story by Ianni Acapulco | photography by Riley Higgins | photo illustration by Alexandra Fernholz

The room fills with the soft symphony of careless noise: the chatter of people filing in, the shuffle of desks and chairs, the dulled thuds of backpacks dropped onto floors. The day’s debate topic makes its appearance on the board as the gavel bangs the meeting into commencement, and East junior Leighton Heiner finds her place on the counter beside Mr. Newell’s desk, settling into the space just as East junior Allie Pratt takes her seat in Mr. Newell’s desk chair. 

For the two teens, JSA is an important experience that’s helped form their views and is an experience that allows them to interact with both ends of the political spectrum. Despite having exceedingly polarized views, the students in the club are still able to talk to each other and have meaningful conversations about politics.

Pew Research Center, which has documented the rift for many years, defines polarization as the vast and growing gap between Republicans and Democrats, but Former Chair of Political Science Department at Columbia University Robert Shapiro wouldn’t put it so delicately. 

According to Shapiro, the current hate culture, or “partisan conflict on steroids in which both sides hate each other,” found its start in the 1970s as political parties drew apart ideologically on all manners of political issues. Shapiro says that both Republican and Democrat parties are now very different from each other on a myriad of issues, many of which evoke all kinds of emotions. 

“[Polarization] creates a boundary between the parties and the people,” Heiner says. “[When] you can’t find any compromise, the Democrats are ‘bleeding hearts’ and the Republicans ‘don’t care about anyone else’ because it’s just easier to separate yourself like that.”

There are several issues, according to Shapiro, that evoke strong emotions on both sides of the political spectrum, and part of it lends to how politicians deal with these issues.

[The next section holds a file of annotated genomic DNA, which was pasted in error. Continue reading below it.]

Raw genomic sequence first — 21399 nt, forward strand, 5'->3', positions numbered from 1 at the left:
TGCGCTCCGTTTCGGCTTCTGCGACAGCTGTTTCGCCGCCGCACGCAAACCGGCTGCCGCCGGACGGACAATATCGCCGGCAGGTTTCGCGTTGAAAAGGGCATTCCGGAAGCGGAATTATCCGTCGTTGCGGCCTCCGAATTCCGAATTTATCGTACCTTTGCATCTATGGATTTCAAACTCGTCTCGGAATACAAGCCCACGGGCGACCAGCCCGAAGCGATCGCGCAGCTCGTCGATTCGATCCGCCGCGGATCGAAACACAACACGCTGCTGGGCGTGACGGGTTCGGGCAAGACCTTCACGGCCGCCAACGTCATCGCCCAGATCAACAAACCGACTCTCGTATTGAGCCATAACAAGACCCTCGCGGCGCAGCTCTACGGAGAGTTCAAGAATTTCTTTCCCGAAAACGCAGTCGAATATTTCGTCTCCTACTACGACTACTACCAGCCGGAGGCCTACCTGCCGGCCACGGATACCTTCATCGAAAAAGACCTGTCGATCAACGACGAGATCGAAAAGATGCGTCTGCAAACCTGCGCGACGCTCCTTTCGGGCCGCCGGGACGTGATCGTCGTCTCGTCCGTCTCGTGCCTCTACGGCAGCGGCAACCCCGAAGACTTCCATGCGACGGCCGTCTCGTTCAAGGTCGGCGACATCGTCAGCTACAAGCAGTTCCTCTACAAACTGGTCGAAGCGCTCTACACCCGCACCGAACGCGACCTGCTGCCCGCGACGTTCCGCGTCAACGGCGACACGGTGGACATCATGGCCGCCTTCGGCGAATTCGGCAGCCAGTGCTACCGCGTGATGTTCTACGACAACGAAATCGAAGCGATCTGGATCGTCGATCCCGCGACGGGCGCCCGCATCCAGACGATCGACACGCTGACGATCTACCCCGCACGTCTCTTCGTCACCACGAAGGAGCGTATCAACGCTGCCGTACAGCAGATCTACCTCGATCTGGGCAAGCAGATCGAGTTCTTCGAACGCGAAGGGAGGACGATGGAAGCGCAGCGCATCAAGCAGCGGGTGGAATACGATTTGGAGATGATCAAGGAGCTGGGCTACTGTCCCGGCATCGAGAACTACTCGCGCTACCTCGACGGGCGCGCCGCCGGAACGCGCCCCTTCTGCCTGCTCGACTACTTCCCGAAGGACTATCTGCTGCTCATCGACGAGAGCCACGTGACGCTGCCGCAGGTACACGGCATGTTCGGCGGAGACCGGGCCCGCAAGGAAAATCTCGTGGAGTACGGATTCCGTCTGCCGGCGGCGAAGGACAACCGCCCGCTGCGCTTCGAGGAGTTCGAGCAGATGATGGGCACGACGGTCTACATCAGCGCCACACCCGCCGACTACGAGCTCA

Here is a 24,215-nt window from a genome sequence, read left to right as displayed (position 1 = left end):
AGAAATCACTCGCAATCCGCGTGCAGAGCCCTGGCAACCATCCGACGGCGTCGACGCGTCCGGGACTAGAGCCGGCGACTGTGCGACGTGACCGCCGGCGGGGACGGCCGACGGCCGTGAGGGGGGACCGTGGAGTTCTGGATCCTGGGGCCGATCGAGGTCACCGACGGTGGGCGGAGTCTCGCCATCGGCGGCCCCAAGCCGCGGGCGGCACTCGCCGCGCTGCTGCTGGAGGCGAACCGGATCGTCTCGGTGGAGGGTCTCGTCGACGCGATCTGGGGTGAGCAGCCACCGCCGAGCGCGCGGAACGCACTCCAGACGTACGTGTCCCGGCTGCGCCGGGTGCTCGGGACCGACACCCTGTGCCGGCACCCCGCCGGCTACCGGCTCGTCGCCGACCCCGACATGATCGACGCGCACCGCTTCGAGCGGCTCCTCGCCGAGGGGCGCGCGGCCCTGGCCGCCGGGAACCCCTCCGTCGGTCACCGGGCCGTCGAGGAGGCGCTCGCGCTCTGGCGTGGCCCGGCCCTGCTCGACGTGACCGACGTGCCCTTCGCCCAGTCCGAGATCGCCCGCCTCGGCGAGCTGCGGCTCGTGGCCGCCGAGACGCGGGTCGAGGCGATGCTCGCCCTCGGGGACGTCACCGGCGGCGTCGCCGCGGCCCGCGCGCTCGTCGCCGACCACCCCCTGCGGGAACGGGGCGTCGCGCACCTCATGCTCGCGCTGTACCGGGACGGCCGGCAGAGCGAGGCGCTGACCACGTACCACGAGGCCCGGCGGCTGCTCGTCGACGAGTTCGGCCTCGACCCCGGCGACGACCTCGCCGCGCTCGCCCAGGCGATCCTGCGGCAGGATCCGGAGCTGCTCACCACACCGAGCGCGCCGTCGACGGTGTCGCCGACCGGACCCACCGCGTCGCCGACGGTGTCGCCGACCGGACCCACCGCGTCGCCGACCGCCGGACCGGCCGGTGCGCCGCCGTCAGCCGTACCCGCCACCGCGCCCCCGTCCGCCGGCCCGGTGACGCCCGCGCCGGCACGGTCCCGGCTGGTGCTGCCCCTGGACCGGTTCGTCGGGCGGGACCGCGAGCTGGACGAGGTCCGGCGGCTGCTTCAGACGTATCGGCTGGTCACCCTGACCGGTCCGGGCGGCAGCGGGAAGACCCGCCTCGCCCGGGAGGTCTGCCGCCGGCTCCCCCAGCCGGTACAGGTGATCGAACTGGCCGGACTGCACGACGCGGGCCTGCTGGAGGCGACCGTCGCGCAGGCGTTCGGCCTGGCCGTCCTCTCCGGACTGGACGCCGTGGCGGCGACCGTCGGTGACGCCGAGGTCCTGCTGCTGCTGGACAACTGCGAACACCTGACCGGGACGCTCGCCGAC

According to Assistant Professor of Political Science at Columbia University Joshua Simon, Politicians are, in part, a reflection of the society that voted for them, something that he likens to a feedback loop. Politicians can be drivers of public opinion; the way they talk about issues changes the way people think about them. 

“You have a kind of mutually reinforcing process where politicians become more extreme in their attitude,” Simon told Spark. “And at the same time, the population as a whole becomes more and more extreme.”

For Pratt, this occurrence seems natural.

“I think that’s just the world we live in,” Pratt says. “Anytime there’s a change in a nation, there’s going to be people taking opposite ends of the spectrum. And I think that the polarization of politics—the highest level of politics—is something that needs to be resolved.”

Another  survey by Pew Research Center done in September of 2019, many Americans said they don’t fully trust many of those who hold positions of power and responsibility. 79% believed that members of Congress admit and take responsibility for their mistakes only a little or none of the time, and 57% of Americans thought the same thing of their local elected officials.

In a survey done by Pew Research Center in July of 2019, 85% of Americans thought that the political debate in the U.S. had become more negative and less respectful.  73% of Americans said that the ‘heated’ rhetoric by politicians raised the risk of violence. 

Director of the Center for the Study of Hate and Extremism Brian Levin at California State University says he’s seen spikes in not only hate crimes, but hate speech as well. 

“[The] election of 2016 was the worst month for hate crimes in 14 years, going back to the first anniversary of 9/11,” Levin told Spark. “We’re seeing instances of actual fatal hate crime or terrorism taking place around similar catalytic events whether they be elections, highly conflictual trials, as well as issues relating to police use of force and legislation.”